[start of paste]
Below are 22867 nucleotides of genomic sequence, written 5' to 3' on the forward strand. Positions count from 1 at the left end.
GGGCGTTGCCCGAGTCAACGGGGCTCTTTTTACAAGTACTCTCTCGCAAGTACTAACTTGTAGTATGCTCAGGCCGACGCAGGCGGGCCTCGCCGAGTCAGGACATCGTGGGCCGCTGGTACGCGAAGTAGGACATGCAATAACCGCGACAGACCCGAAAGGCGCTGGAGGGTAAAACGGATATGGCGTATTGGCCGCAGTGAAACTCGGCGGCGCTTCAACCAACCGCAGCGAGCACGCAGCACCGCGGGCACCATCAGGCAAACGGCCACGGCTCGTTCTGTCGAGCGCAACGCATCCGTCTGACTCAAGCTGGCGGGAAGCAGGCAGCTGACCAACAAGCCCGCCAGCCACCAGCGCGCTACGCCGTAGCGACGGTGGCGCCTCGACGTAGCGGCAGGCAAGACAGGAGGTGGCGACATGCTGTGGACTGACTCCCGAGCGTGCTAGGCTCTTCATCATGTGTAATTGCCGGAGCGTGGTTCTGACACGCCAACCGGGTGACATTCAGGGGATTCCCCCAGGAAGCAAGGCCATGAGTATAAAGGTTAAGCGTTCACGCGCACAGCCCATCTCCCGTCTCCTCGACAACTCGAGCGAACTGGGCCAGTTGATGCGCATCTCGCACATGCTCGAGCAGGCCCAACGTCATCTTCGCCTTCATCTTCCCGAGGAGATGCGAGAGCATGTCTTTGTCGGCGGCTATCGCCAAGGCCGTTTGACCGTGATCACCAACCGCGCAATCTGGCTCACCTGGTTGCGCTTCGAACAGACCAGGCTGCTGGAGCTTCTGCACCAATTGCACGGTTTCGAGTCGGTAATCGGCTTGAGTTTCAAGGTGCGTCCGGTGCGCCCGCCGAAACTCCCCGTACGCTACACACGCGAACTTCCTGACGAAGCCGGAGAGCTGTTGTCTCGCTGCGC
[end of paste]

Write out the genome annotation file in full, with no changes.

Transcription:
Below are 22867 nucleotides of genomic sequence, written 5' to 3' on the forward strand. Positions count from 1 at the left end.
GGGCGTTGCCCGAGTCAACGGGGCTCTTTTTACAAGTACTCTCTCGCAAGTACTAACTTGTAGTATGCTCAGGCCGACGCAGGCGGGCCTCGCCGAGTCAGGACATCGTGGGCCGCTGGTACGCGAAGTAGGACATGCAATAACCGCGACAGACCCGAAAGGCGCTGGAGGGTAAAACGGATATGGCGTATTGGCCGCAGTGAAACTCGGCGGCGCTTCAACCAACCGCAGCGAGCACGCAGCACCGCGGGCACCATCAGGCAAACGGCCACGGCTCGTTCTGTCGAGCGCAACGCATCCGTCTGACTCAAGCTGGCGGGAAGCAGGCAGCTGACCAACAAGCCCGCCAGCCACCAGCGCGCTACGCCGTAGCGACGGTGGCGCCTCGACGTAGCGGCAGGCAAGACAGGAGGTGGCGACATGCTGTGGACTGACTCCCGAGCGTGCTAGGCTCTTCATCATGTGTAATTGCCGGAGCGTGGTTCTGACACGCCAACCGGGTGACATTCAGGGGATTCCCCCAGGAAGCAAGGCCATGAGTATAAAGGTTAAGCGTTCACGCGCACAGCCCATCTCCCGTCTCCTCGACAACTCGAGCGAACTGGGCCAGTTGATGCGCATCTCGCACATGCTCGAGCAGGCCCAACGTCATCTTCGCCTTCATCTTCCCGAGGAGATGCGAGAGCATGTCTTTGTCGGCGGCTATCGCCAAGGCCGTTTGACCGTGATCACCAACCGCGCAATCTGGCTCACCTGGTTGCGCTTCGAACAGACCAGGCTGCTGGAGCTTCTGCACCAATTGCACGGTTTCGAGTCGGTAATCGGCTTGAGTTTCAAGGTGCGTCCGGTGCGCCCGCCGAAACTCCCCGTACGCTACACACGCGAACTTCCTGACGAAGCCGGAGAGCTGTTGTCTCGCTGCGC